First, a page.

Nick Zedd and Lydia Lunch (who look and dress like they did 20-odd years ago) don’t fare as well. Zedd has delusions of grandeur, and believes that at some point in the future he will be recognized as a Great Confrontational Underground Filmmaker of The Ages, saying that people are afraid of his stuff because it’s too radical and controversial. I think the words “nobody cares less 20 years later, Nick, wake up” come to mind, personally, but well, you know, we each have our own view of ourselves. Then again, I haven’t seen his later stuff like “Whoregasm” or “War is Menstrual Envy” so maybe my opinion would change if I did. But I doubt it. He talks about how not one critic at the time the movement was around supported them, and I’d have to say that this is bullshit, pretty much. Back in 1986 Zedd contacted Chris Gore, Film Threat’s founder, upon seeing a Xeroxed copy of the now-defunct magazine incarnation of this website. Chris used to run regular articles by Zedd, and also about the COT, in FT in the ’80s (that’s where I first heard about them in 1987, from ads in the back of the mag, where you would have things like Lydia Lunch modeling FT tee-shirts), to so claim that nobody cared or wrote about them is total and utter garbage (editorial note: we did run a false obituary of Nick Zedd (which influenced Tarantino’s “Zedd’s dead.” in “Pulp Fiction”) at one point so we cared to the point of being fed up with caring… and with the COT). Still, I suppose that it makes for a better “us versus the uncaring philistine world” story.
Lydia Lunch talks about her spoken word performances as verbal sparring matches with the audience, and I’d have to say that I don’t think she would have much to say these daze that was all that radical or challenging, though of course what she was saying and doing back then was groundbreaking in some ways for the time. It’s ironic. In the late 80s FT ran an analysis of Lunch by a psychologist based on a spoken word video of hers, “The Gun is Loaded.” The psychologist concluded that unless Lunch let go of the pain she was in (she was, horrifically, abused as a child by her father) that she would still be the same suffering individual 20 years later.
Quite prophetic really.
As well as COT members we also have interviews by people like Jack Sargeant, author of “Deathtripping,” the excellent authoritative and informative (if occasionally too over-analytical-and-intellectual) book from England’s Creation Books about the movies and their makers; and Thurston Moore of Sonic Youth, for whom Kern made a video for their song “Death Valley 69.” Having people like this in the movie helps to add a note of objectivity sorely needed; Moore especially is an excellent interviewee, drawing some useful verbal sketches of the music and film and art scenes in New York back at the time. “Kern was like a social scientist. Then when he went off to do heroin with GG Allin it was like ‘okay, see you in a few years,’” he humorously and wisely notes.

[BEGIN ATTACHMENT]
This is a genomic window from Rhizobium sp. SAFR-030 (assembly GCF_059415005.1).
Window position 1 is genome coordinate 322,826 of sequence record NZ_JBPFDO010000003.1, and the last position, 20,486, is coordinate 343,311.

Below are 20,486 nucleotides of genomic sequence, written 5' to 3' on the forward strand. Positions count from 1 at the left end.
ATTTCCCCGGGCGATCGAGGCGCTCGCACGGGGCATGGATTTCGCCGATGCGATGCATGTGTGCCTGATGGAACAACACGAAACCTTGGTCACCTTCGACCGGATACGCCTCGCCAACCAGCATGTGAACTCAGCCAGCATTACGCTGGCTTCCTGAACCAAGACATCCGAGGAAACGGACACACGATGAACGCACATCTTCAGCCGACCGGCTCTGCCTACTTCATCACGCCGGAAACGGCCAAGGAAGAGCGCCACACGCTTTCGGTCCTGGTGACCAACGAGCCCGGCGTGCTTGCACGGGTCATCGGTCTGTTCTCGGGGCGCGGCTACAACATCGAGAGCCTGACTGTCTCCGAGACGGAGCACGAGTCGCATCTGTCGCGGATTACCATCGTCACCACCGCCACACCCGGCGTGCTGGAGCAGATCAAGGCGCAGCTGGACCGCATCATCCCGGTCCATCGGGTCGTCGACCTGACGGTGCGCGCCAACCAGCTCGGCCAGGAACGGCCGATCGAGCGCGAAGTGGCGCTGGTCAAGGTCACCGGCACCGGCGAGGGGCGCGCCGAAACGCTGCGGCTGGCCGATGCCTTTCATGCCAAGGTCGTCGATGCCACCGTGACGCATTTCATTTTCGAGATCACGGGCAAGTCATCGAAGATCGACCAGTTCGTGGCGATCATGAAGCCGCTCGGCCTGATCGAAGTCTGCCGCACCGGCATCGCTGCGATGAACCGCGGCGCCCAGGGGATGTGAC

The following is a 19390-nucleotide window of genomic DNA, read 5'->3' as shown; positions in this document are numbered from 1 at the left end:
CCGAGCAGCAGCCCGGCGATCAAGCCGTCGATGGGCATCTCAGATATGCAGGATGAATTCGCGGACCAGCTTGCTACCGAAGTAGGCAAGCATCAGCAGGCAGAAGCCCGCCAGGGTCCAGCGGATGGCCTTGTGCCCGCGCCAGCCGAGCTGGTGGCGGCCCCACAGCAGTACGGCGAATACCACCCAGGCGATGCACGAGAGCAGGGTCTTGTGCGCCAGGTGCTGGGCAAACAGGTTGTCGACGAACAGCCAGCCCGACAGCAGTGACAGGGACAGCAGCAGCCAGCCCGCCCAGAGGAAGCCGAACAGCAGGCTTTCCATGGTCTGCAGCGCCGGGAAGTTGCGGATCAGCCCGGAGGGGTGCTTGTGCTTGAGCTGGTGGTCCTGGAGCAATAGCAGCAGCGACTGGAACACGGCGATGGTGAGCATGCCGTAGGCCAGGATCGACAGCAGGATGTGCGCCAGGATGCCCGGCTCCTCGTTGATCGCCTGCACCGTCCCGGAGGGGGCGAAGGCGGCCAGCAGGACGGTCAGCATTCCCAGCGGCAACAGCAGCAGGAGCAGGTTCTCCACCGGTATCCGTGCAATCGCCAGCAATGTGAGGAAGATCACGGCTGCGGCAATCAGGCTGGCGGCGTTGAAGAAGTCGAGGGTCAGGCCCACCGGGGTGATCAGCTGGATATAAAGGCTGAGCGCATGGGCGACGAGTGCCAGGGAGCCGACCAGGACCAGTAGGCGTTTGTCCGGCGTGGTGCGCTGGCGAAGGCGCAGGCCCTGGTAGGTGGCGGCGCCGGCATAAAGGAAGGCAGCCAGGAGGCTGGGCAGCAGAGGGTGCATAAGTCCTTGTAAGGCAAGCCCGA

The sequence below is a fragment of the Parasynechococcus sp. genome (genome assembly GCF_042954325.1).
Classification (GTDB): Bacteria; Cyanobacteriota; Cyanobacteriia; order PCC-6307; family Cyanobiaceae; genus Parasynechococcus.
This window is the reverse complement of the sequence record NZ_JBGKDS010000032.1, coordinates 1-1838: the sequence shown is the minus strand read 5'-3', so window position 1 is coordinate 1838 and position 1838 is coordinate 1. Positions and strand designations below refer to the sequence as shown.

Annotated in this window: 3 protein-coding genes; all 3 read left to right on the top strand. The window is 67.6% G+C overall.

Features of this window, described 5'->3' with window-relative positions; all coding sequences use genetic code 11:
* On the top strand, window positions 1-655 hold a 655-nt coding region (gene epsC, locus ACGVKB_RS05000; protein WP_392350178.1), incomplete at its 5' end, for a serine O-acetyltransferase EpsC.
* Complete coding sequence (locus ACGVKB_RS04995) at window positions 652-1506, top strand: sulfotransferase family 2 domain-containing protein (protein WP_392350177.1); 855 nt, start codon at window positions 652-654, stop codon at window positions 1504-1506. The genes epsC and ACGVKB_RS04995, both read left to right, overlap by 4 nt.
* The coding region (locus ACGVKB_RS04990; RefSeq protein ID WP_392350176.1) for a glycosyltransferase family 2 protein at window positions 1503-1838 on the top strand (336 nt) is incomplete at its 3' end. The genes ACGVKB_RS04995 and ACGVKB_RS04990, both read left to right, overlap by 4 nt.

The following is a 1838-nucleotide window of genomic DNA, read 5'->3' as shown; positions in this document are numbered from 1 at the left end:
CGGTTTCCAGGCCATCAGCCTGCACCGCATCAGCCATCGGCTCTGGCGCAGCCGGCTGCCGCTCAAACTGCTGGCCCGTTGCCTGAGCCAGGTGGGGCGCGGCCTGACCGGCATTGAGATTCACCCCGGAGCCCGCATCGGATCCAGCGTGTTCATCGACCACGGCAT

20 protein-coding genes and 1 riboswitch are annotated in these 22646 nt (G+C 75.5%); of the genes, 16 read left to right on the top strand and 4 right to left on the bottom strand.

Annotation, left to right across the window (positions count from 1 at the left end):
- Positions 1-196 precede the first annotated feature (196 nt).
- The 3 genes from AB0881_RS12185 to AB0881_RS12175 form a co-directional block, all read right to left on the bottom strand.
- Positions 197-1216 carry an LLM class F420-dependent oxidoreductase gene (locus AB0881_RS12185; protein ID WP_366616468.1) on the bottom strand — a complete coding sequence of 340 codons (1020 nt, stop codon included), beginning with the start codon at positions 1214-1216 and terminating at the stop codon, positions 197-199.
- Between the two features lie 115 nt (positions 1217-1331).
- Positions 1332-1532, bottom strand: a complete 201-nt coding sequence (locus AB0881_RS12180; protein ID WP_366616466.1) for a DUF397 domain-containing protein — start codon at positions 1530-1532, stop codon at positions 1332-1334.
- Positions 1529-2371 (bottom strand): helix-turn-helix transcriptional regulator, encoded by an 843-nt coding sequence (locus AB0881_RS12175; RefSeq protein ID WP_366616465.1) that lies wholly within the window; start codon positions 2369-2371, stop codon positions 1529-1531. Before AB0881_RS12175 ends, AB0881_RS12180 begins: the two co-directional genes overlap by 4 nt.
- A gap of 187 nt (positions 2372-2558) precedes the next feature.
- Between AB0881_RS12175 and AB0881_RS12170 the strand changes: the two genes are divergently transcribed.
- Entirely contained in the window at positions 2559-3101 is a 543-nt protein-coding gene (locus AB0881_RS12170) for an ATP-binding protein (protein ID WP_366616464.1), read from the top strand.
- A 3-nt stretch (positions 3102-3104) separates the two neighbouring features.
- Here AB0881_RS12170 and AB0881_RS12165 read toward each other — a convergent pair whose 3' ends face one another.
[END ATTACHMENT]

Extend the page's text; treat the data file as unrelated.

“Llik Your Idols” (which I don’t personally think is all that hot a name for the film) will be showing shortly at film festivals in various countries including America here and there; you can check out www.myspace.com/llikyouridols for further details on that. If you get the chance and are at all interested in underground and art cinema, it’s a definite must-see portrait of a brief sinematic sex-and-violence microburst that still is fairly unknown even today. It occasionally spends too much time documenting No Wave bands that were nothing to do with the COT, or talking to outsider artist Joe Coleman, who was only involved in two films (though he’s a fascinating, if disturbing character, and I’d be interested to see a doc about him alone), but these missteps are forgivable overall. Check it out from the future that no future never thought it would have.
“Llik Your Idols” by French filmmaker Angelique Bosio documents the still-influential (and still underground) Cinema of Transgression, and Film Threat had an opportunity to discuss the film and the cinema movement with Angelique prior to the film’s West Coast film festival premiere.
What is your background in films?
For a long time I was much more into music and literature. I became aware of films quite late to be honest. And in an odd way I think I saw them as a fascinating combination of what I loved initially. Because I was a complete novice. Because it was new to me, like a thrilling open space. Then I started working on films simply. I think the first film that struck me in that way was “Cry Baby” by John Waters. Then I saw the ones of Cassavetes, Bunuel, Polanski, Argento… I love people like Buscemi, Altman, Korine… Original, isn’t it??!! No genre in particular really.
How did you first hear about or see Cinema of Transgression films?
As I said, I was much more into music as a teenager. I was listening a lot to bands like Royal Trux and Sonic Youth. That’s how I first saw photos by Richard Kern, on the Sister and EVOL albums. I’m not sure how it did happen but at one point this friend of mine, who loved Sonic Youth as well, gave me a VHS of Cinema of Transgression films that were then distributed by Haxan in France. It was something of a forbidden tape! Actually this friend ended up making the music of the documentary. He and his brother formed the band dDamage a few years ago.
What was it that attracted you to the COT?